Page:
When’s the last time you went a full day without your phone… intentionally? Unless you were doing a digital ‘cleanse’, it’s safe to say most people have their phones on them 24/7.
Out of the 97% of Americans who own a mobile phone, 85% of those devices are smartphones, capable of connecting users to the vast online world at the touch of their fingers. And the average time that we spend on that phone daily? A whopping 4.25 hours.
Smartphones not only connect users to the internet, but also store location based data. As marketers, we’re well aware of this and have adapted our digital marketing strategy to use location-based advertisements. In the higher education marketing sphere, location-based marketing affords us the opportunity to reach prospective students in new and innovative ways.
Location-Based Marketing in Higher Education & Geofencing
Picture this: a high school senior visits a college campus and receives an advertisement about an applicable scholarship opportunity. A community college student walks to class and sees an ad for a nearby state school, prompting them to consider a new option for transferring. This practice is called geofencing.
Specifically, geofencing sends advertisements to users within a certain geographic range. It can range in size from a full city to a specific building on a college campus.
Geofencing can occur within specific phone apps. In this case, the user must opt-in and the downloaded app must have access to the internet to receive notifications. There is network based geofencing as well, which only requires a phone to be connected to the internet.
A Quick History on Location-Based Marketing
Location-based advertisements are nothing new. Think of sign twirlers outside their place of work or the fast-food billboard on the highway with directions to their establishment (Chick-fil-a, we’re looking at you). They take into consideration where a particular consumer is, how this consumer’s needs align with their product, and play on proximity.
In the 1990s, home computers became more commonplace, granting advertisers a new method for targeted location ads by utilizing IP addresses. Though cutting edge, this approach still had kinks to work out. Location didn’t always equate to a preferred audience— after all, those within a zip code only have so much in common.
The growing prevalence of mobile phones certainly upped the ante. No longer were marketers solely attached to a home address. Now, ads could be on the go with users.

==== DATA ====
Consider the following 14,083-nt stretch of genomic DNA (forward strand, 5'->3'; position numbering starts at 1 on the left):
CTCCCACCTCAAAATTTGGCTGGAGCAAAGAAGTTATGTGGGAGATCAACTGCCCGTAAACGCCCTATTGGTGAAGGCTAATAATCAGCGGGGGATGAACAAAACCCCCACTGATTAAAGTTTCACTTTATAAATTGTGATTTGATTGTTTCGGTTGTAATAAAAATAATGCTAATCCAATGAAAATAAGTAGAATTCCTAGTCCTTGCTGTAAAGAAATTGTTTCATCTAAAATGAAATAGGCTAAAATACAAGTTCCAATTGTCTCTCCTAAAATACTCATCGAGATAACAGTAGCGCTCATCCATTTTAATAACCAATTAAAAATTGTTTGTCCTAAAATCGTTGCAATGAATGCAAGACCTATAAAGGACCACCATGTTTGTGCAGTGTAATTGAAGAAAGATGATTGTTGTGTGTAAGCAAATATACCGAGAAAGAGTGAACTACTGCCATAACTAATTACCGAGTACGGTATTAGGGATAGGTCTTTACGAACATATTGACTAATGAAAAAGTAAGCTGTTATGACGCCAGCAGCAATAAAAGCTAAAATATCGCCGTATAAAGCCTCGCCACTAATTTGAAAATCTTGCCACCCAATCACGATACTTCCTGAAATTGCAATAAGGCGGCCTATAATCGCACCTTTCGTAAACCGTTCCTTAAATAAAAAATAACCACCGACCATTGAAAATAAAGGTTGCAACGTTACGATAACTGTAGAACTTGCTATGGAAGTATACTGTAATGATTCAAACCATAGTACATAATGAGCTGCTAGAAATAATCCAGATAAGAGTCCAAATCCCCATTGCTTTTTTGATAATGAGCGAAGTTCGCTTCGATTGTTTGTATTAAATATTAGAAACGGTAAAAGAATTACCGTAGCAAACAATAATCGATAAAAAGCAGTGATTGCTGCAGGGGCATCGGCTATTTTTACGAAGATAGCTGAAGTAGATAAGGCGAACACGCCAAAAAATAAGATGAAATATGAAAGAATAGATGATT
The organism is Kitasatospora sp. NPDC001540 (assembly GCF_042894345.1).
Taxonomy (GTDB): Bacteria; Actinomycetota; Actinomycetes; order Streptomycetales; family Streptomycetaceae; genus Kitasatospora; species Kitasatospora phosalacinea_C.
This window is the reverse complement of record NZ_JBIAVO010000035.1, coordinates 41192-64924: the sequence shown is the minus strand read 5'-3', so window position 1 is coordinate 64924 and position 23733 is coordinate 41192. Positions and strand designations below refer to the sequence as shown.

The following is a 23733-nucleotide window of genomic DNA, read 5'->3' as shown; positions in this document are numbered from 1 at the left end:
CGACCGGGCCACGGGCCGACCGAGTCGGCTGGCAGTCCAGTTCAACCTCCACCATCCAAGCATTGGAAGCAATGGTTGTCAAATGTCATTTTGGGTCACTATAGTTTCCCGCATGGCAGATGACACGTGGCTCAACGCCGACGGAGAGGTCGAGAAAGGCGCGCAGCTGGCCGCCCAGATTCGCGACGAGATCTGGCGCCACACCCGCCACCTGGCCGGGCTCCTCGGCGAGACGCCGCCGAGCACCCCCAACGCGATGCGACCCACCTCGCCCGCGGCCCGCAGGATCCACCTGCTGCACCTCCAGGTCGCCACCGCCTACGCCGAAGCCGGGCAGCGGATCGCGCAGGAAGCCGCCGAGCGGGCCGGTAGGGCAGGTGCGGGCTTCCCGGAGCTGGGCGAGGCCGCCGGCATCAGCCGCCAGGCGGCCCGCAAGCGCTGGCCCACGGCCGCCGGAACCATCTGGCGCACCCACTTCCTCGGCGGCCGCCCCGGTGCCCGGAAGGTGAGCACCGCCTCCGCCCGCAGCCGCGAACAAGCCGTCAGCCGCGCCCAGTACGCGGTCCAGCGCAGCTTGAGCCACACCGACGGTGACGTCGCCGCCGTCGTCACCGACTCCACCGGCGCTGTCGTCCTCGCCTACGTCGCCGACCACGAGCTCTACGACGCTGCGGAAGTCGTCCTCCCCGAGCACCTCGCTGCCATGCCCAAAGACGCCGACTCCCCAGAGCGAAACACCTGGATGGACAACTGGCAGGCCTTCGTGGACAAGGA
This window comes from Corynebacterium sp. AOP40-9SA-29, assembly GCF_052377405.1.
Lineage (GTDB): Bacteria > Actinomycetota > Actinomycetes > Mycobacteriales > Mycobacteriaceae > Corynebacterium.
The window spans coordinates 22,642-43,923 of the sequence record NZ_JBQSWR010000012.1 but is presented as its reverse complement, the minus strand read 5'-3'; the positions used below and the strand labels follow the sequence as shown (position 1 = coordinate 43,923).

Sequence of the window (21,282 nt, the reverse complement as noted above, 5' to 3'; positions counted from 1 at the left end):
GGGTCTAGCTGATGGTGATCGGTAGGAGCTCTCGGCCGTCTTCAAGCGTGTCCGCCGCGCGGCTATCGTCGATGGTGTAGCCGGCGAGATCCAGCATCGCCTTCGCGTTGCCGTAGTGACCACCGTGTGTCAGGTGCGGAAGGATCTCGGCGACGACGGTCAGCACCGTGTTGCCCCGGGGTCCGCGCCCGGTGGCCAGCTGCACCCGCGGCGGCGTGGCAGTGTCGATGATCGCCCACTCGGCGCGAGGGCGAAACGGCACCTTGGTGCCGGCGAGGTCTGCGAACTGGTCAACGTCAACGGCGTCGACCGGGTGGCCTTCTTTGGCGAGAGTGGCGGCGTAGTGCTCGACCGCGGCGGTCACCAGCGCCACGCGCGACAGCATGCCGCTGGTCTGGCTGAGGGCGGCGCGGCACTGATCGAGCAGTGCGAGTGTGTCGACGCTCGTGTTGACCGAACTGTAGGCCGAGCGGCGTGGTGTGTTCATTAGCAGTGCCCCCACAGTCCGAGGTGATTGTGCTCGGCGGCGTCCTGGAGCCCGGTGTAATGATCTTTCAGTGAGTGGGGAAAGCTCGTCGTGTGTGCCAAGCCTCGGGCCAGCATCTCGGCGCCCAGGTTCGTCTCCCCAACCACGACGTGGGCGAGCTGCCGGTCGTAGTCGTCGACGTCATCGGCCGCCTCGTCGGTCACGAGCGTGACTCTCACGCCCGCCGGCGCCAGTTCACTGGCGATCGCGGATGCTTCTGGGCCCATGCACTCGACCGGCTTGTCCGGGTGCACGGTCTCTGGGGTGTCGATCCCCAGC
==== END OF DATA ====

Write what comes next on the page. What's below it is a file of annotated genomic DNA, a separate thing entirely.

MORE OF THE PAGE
But… remember the types of phones we had in the 90s? Bulky, mainly used for calling, and not the most accurate representation of physical location, especially compared to today.
Enter smartphones. When Apple dropped the iPhone in 2007, it’s safe to say the world changed. It definitely did for digital marketers. The smartphone’s GPS capabilities were far more precise than anything we’d seen before.
Reckoning with the Stay-at-Home Era in Higher Ed Digital Advertising
We rode this high for over a decade in the 2010s. Apple wasn’t the only company launching smartphones, and seemingly everyone— from adults to teens to even grandma— had a savvy cellular device.
But as all good things come to an end, 2020 happened. You can easily see how we run into a Loony Tunes painted tunnel here. College students are being told to stay home, finish the remaining spring semester online, with no real guess as if the world will recover come fall semester.
Events like college fairs and campus tours, which recruiters so heavily relied on for geofencing tactics, were no more. And though we’ve progressed with the vaccine rollouts, it can feel like we’re still standing in front of that tunnel, scratching our heads, holding up Wiley Coyote’s Help! sign.
How has the pandemic shifted our approach to location-based advertising? Did geofencing’s moment tumbleweed away?
Strategy Discussion with Tim Prusha of Little Foxes Marketing
To answer this question, I reached out to Tim Prusha, the President of Little Foxes Marketing. Little Foxes Marketing focuses on strategic digital marketing to fuel enrollment growth for higher ed institutions.
“[The pandemic] has not been positive for geofencing,” Prusha says. “We use it to cover college campuses and other physical locations where people gather. And people aren’t gathering anymore.”
Instead, interested students are looking at websites, scrolling through social media pages, and generally gathering their research online.
While you can’t geofence online, you can use a method called conquesting. It works similarly to keywords or lookalike campaigns.
Let’s say you’re perusing a well-known school’s website for more information on their exercise science program. Suddenly, you see an ad for an exercise science program at a smaller, private institution. This is a prime example of conquesting at work.
That smaller school is using the more established brand of their competitor to find interested students. Besides, there are countless colleges and universities, making it near impossible for a student to be familiar with all of them.
“This widens the top of the funnel for that lesser known school,” says Prusha. “It’s a great tactic for institutions with less exposure or colleges within a niche.” (Say a Christian school, an arts school, or an HBCU). “If your school has a spectacular graduate program, you can capitalize on the strength of higher-profile competitors all while lowering your cost per acquisition.”
Figuring Out What Works for Your Institution
If you feel your marketing strategy needs a refresher, The Parish Group can help. We offer full service marketing including research, search, consulting, creative, photography, and of course digital. Contact us at email@example.com or call our office at 828-505-3000.
Special thanks to our strategic partner Little Foxes Marketing and Tim Prusha.